Roisin Harkin, 22 and from Kings Heath, is now a Creative Technician, working for South & City College’s Fashion School based in Digbeth. However, her fashion career started six years ago as a South & City Level 3 Fashion and Textiles student.
Roisin’s journey began when she came to an Open Day back in 2014 at just 16, fresh from finishing school, knowing that she wanted to study fashion and textiles, though not sure where.
“Everyone was so friendly,” explained Roisin. “Difficult to explain, but it just felt right, I felt at ease and at home straight away. There was an immediate Irish connection with lecturer Carmen and she was really honest about the course, how it would be difficult at times, but that all the staff would be there to help and if you work hard, you’ll succeed.”
When asked what she enjoyed most about the course, the first thing she said was how she got so much satisfaction when she successfully learned pattern cutting. For the uninitiated, pattern cutting is the process of taking a design and making it into fabric. The design is firstly made with paper (2D) before then being made with fabric (3D). The role of a pattern cutter is to interpret a design, put it onto paper/card, or in digital form so it can then be made into fabric and sewn together to make the finished garment.
Other stand-out moments of the course include the annual student Fashion Show and two trips; one to Paris for five days, taking in the Louvre and other art museums, and another to Alexander McQueen’s exhibition at London’s Victoria and Albert (V&A) museum. Alexander is a British fashion designer and couturier. He was chief designer at Givenchy from 1996 to 2001, and founded his own fashion label in 1992.
“I found the V&A trip very inspiring,” Roisin said. “The garments were very ‘out there’, more like a cat walk. That trip has stayed with me to this day and kept me designing conceptually, rather than commercially.”
After successfully completing the Level 3 course in 2016, she got a place at Birmingham City University (BCU) to study a four-year BA in Fashion Design, which included a year-out work placement at Conor O'Sullivan Designs, based in Solihull, where they design Irish dancing costumes. Having been an Irish dancer for about 10 years, Roisin already knew Conor and was keen to put her talents to the test, making garments and embroidering them.
During her final year at university, having kept in touch with her college lecturers all the way through university, she returned to give a talk those Fashion students who were about to follow in her footsteps to university that year. After graduating with a 2:1, Roisin also returned to college during this past summer to volunteer to make NHS scrubs during lockdown.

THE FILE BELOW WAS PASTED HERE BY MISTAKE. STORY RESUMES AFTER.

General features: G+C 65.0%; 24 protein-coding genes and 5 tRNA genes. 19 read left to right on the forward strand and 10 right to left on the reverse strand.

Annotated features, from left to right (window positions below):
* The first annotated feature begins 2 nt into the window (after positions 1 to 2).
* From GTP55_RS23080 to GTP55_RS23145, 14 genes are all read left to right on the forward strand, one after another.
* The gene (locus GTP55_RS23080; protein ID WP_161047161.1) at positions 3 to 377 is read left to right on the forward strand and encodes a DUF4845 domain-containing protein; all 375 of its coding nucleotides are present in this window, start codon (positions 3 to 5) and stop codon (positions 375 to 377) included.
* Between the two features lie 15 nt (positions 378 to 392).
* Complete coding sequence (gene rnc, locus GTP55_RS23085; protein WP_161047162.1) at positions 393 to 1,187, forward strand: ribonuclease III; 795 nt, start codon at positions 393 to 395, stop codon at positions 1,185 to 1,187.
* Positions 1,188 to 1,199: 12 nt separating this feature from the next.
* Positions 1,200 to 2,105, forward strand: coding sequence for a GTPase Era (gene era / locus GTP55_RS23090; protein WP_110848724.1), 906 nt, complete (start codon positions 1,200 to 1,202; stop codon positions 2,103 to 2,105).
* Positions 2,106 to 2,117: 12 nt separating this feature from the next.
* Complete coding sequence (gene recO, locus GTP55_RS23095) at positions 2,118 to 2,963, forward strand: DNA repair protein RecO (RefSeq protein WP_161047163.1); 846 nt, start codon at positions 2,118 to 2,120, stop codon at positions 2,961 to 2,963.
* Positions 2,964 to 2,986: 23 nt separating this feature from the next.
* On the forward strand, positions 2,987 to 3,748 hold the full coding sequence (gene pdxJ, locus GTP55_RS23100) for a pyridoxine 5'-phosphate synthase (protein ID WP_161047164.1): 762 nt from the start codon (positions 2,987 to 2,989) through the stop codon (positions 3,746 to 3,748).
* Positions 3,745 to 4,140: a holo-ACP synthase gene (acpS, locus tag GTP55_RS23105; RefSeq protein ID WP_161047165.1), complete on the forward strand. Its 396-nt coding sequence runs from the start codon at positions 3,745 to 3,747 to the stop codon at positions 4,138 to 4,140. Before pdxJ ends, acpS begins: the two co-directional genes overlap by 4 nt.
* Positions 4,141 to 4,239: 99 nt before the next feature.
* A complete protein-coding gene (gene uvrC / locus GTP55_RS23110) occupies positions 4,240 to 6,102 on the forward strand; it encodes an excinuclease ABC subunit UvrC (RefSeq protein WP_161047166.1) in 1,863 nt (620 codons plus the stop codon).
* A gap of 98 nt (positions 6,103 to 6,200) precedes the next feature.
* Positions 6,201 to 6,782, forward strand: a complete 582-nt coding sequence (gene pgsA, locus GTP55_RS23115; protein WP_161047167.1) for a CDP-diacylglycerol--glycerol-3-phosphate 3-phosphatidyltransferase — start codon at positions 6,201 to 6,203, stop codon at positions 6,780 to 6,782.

London Fashion Week – September 2020
When asked about this year’s September London Fashion Week (LFW), she explained her involvement with the Graduate Fashion Week. Graduate Fashion Week has adapted, making events for the class of 2020 possible in Covid-safe ways, just like LFW. They partnered with LFW to showcase a digital video and having designer profiles on the Graduate Fashion Week website. They also hosted an exhibition and showroom at Coals Drop Yard Kings Cross where two looks from Roisin’s graduate collection and her digital portfolio are available to be viewed by industry figures – stylists, buyers or recruiters.
Graduate Fashion Week X TikTok
After successfully being picked by the Graduate Fashion Week team as a competition winner for the TikTok merchandise residency, Roisin took part in a week-long factory production visit at Fashion Capital in London. She, along with other winners, were all put up in a hotel for a week, which was a great opportunity to meet and network with other graduates from the class of 2020, which they hadn’t be able to do prior due to the pandemic.
They developed toiles (mock-up of the garment) and patterns prior to arriving and then worked closely with the factory specialist to adapt and apply production processes to their designs. Roisin then produced four jackets over four days, working closely with a sewer who taught her processes to speed up sewing and construction of the garments. They also got to work with the TikTok team on creating a behind-the-scenes video and promoted their work on the TikTok app. [For more information, click here.]
Roisin has been exceptionally busy since graduating. Not only did she volunteer to make NHS scrubs and take part in competitions, she also secured a role working at the college as a Creative Technician. She has also started her own fashion business – Dreamland Sport – and has already made 40–50 garments, of which around 20 have already been sold.
Dreamland Sport creates clothes predominantly for women who are environmentally conscious and don’t like the ‘fast fashion’ fad, but still want to stand-out from the crowd. Did you know that 87% of the 53 million tonnes of clothing produced globally each year is either incinerated or dumped into landfills? Every piece created by Dreamland Sport is unique and made from clothes either upcycled from charity shops, or made from end-of-line fabrics from manufacturers. Prices range from £20 to £45.
When we asked Roisin what she would tell her 16 year old self knowing what she knows now, she had some wise words including “Don’t compare your work to anyone else’s and learn to appreciate the creatives around you rather than seeing them as competition.
“Never limit your design ideas based on your sewing abilities.
“Always keep practising the elements within the course you find hardest or are weakest at because practise really makes perfect and you will eventually find a way of working that works for you and clicks.”
Could Roisin’s story be similar to yours in a few years’ time? For more information, check out all of our Fashion courses from Level 1 up to degree level.